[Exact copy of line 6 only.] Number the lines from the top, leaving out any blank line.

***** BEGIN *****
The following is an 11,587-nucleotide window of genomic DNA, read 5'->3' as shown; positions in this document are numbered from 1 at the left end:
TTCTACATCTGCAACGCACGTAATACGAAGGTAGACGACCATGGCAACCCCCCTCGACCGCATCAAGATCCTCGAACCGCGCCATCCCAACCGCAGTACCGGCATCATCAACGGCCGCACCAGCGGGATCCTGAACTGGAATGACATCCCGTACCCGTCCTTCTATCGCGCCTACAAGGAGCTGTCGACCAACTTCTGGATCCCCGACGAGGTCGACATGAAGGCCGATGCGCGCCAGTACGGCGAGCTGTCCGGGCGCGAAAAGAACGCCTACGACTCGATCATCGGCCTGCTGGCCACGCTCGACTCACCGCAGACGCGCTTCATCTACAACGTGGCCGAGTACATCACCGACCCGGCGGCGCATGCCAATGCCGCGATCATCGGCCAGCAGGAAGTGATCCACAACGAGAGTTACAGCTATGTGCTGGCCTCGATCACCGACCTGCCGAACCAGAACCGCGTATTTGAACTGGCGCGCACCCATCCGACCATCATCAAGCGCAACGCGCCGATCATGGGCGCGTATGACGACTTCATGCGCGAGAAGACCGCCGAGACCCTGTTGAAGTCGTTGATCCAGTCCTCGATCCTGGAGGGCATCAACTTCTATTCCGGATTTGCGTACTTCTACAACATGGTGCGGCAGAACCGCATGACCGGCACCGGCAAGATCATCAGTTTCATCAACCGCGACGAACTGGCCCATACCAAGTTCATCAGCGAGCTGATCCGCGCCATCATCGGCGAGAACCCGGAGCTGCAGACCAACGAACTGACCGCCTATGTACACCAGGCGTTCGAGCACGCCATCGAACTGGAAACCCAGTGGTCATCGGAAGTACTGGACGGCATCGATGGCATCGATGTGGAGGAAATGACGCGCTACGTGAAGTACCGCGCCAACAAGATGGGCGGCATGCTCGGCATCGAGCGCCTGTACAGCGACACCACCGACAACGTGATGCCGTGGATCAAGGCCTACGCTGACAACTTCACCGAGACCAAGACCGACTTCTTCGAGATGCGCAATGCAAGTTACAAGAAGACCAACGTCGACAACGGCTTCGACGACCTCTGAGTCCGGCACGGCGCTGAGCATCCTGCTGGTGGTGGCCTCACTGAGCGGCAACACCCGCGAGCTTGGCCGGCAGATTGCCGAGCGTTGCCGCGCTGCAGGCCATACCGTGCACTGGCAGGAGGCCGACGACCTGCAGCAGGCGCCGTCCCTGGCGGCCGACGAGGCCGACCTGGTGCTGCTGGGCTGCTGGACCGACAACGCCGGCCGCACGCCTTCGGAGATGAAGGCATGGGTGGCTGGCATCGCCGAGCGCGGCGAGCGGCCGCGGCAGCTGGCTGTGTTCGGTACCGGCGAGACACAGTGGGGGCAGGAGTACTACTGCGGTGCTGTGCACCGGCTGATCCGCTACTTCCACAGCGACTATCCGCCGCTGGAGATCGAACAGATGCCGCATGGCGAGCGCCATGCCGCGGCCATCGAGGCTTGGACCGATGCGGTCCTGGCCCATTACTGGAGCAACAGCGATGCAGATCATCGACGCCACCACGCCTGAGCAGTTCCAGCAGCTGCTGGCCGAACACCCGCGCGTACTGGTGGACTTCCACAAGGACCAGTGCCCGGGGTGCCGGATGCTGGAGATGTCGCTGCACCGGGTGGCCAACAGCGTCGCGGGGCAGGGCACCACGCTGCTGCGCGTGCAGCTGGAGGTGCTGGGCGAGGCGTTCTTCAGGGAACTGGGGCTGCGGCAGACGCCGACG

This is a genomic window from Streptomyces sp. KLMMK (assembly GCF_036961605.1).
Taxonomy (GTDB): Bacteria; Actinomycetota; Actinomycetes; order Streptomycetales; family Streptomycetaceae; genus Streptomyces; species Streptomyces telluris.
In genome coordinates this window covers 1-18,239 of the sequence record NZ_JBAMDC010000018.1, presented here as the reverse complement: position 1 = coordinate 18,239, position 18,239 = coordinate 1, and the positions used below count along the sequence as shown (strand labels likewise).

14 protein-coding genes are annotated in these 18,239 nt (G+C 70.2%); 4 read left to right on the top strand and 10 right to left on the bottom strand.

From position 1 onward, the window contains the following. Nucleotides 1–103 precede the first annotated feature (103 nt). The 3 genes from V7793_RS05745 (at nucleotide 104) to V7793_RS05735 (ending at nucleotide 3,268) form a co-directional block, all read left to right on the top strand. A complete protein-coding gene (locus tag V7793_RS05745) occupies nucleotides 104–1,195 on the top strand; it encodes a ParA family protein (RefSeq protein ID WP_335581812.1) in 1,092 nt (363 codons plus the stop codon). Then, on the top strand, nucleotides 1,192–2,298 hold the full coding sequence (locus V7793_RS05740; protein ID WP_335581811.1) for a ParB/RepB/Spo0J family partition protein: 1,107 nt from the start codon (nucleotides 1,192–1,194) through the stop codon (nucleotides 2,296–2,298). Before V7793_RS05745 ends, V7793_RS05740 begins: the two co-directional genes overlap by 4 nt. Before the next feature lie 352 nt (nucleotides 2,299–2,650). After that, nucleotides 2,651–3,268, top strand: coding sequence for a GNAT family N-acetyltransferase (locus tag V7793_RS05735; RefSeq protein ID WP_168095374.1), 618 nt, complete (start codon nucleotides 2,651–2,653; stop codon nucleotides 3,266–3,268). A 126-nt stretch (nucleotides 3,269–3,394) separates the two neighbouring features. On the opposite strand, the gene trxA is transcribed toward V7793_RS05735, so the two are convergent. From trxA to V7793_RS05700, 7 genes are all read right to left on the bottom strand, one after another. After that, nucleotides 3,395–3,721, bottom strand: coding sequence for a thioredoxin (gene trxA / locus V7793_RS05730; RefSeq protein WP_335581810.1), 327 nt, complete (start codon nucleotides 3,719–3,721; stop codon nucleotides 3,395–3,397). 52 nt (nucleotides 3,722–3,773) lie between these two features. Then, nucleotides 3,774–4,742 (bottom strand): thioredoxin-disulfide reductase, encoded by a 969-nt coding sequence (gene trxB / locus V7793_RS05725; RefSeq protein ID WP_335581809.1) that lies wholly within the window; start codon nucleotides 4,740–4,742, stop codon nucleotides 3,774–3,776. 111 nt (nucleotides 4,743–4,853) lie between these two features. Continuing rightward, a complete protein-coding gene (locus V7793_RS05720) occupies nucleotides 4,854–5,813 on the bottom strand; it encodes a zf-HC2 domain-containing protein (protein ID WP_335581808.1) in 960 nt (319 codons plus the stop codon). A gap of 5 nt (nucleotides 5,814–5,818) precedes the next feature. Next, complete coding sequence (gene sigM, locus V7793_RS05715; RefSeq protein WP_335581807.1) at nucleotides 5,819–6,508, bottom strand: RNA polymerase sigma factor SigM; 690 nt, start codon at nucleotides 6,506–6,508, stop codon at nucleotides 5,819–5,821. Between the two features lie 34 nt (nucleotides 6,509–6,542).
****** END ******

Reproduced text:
14 protein-coding genes are annotated in these 18,239 nt (G+C 70.2%); 4 read left to right on the top strand and 10 right to left on the bottom strand.